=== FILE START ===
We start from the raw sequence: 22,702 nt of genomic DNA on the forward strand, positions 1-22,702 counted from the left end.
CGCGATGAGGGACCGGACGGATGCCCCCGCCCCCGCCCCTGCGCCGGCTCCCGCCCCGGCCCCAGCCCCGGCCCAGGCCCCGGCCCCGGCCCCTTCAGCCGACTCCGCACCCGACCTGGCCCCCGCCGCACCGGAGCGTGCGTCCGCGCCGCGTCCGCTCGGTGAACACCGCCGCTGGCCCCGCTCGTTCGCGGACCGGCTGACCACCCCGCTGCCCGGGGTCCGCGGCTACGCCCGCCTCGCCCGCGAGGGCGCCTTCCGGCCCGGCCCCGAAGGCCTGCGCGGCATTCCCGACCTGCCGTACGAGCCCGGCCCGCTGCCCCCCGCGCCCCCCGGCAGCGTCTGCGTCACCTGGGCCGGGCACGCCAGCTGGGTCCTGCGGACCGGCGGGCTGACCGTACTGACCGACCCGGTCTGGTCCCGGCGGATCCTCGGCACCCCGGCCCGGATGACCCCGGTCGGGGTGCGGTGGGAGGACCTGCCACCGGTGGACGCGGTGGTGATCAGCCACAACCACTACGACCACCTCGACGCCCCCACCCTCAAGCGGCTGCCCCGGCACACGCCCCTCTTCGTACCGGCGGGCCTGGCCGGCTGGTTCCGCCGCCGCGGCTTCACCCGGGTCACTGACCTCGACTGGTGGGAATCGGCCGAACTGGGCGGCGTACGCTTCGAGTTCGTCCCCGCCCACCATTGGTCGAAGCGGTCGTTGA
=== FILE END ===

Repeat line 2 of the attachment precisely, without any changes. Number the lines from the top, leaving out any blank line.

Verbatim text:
CGCGATGAGGGACCGGACGGATGCCCCCGCCCCCGCCCCTGCGCCGGCTCCCGCCCCGGCCCCAGCCCCGGCCCAGGCCCCGGCCCCGGCCCCTTCAGCCGACTCCGCACCCGACCTGGCCCCCGCCGCACCGGAGCGTGCGTCCGCGCCGCGTCCGCTCGGTGAACACCGCCGCTGGCCCCGCTCGTTCGCGGACCGGCTGACCACCCCGCTGCCCGGGGTCCGCGGCTACGCCCGCCTCGCCCGCGAGGGCGCCTTCCGGCCCGGCCCCGAAGGCCTGCGCGGCATTCCCGACCTGCCGTACGAGCCCGGCCCGCTGCCCCCCGCGCCCCCCGGCAGCGTCTGCGTCACCTGGGCCGGGCACGCCAGCTGGGTCCTGCGGACCGGCGGGCTGACCGTACTGACCGACCCGGTCTGGTCCCGGCGGATCCTCGGCACCCCGGCCCGGATGACCCCGGTCGGGGTGCGGTGGGAGGACCTGCCACCGGTGGACGCGGTGGTGATCAGCCACAACCACTACGACCACCTCGACGCCCCCACCCTCAAGCGGCTGCCCCGGCACACGCCCCTCTTCGTACCGGCGGGCCTGGCCGGCTGGTTCCGCCGCCGCGGCTTCACCCGGGTCACTGACCTCGACTGGTGGGAATCGGCCGAACTGGGCGGCGTACGCTTCGAGTTCGTCCCCGCCCACCATTGGTCGAAGCGGTCGTTGA